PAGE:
The State of Commercial Real Estate
The Miami Tower, famous for contributing to the third tallest skyline in the country and partaking in countless culturally iconic pop media, has been sold to the Boca-Raton-based CP Group for just $163.5 million. That is $56.5 million less than what it went for six years ago. Though Miami’s office rent growth is the strongest in the country, Miami Tower’s vacancy was nearly thirty percent. Yet, just a mile south, the 1221 Brickell Class A Tower sold for $286.5 million, marking a record for South Florida office deals since 2016. Why is there a seemingly stark difference between Brickell and Downtown?
The answer, in short, is amenities. Between a global pandemic, record inflation with the Federal Reserve aiming to increase rates further, and the looming prospect of a recession, you’d expect an economic downturn. However, it appears that Miami’s lack of city and state tax, international allure, and geographical advantages is attracting investors. The trendy Brickell district has a corporate but modern vibrancy with no shortage of restaurants, retail, nightclubs, and other hot spots for young urban professionals. Brickell has proven to be the core of Miami’s banking, investment, and financial sector with rent increasing on an average of 13.7% annually.
Brickell’s explosion into prominence is proving the CBRE’s Spring 2022 Occupier Sentiment Survey correct, where they revealed that most companies are back to developing long-term plans to expand or contract their office space now that employees are returning after nearly two years of mostly remote work. To avoid the high rent of Brickell, some companies are looking to relocate to Class A buildings Downtown. This is part of CP Group’s plan.
In March, The CP Group bought the Bank of America Plaza in Atlanta and sunk an extra $50 million in renovating the lobby, adding a high-end restaurant, and adding other amenities to attract employees back to their desks. The CP Group has been very active as it also bought The Las Olas Square in Downtown Fort Lauderdale for $144.5 million.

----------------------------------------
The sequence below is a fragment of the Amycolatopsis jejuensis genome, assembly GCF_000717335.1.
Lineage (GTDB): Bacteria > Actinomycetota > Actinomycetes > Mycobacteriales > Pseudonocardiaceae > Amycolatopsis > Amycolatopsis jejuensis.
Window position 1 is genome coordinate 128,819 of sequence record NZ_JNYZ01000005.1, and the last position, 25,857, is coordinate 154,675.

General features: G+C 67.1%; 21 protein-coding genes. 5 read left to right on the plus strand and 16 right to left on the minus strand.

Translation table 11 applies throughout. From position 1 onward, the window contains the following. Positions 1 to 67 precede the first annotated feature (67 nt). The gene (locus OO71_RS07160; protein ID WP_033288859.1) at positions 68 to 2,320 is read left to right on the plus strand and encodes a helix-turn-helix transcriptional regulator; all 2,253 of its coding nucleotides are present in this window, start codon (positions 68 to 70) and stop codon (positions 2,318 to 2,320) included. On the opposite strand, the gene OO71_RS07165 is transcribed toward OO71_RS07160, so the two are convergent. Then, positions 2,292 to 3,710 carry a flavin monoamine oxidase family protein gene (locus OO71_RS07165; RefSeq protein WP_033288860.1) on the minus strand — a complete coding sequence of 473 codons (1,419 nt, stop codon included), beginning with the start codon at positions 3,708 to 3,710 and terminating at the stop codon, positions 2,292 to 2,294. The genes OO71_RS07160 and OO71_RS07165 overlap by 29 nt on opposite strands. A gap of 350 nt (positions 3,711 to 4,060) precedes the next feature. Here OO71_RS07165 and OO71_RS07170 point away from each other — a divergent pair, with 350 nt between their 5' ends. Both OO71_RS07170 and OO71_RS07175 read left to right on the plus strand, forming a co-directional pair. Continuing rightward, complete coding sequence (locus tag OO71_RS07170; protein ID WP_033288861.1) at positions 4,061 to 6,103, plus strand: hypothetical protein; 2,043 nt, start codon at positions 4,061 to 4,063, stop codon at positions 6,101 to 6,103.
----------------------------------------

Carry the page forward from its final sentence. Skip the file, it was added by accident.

It’d be negligent not to mention that the annual rent growth in Miami and Fort Lauderdale are 16.9% and 16%. These two Florida cities are only behind Orlando which leads the nation in annual rent growth at a whopping 18.6% which is over eight percent higher than the national average. These figures have led to a new trend amongst investors and developers of repurposing aging offices and hotels into affordable housing for workers. In Orlando, we are seeing investors such as T2 and California-based Vivo Living buying hotels that have lost business due to the expansion of Disney’s value-category hotel rooms, converting the building into a unit property that contains studio apartments for rent under $1,000 per month. Similarly, The Estate Companies recently completed a hotel conversion in Hialeah, converting the old Ramada Inn across Westland Mall into 245 luxury studios and six one-bedrooms. According to representatives at the newly constructed Alture Westland, they are already at 98% occupancy with units costing roughly around $1,800 monthly.
With all the continued activity in the market, it appears that the old adage ‘time in the market is better than timing the market’ holds true. Buy now, as the commercial real estate in major Florida cities, including Miami, is only on the rise.
Email us with your thoughts on commercial real estate in Florida, we'd love to get talking about how we can help you close on your next transaction.
Keep the conversation going. Share your thoughts on social media and tag us @sunlifetitle.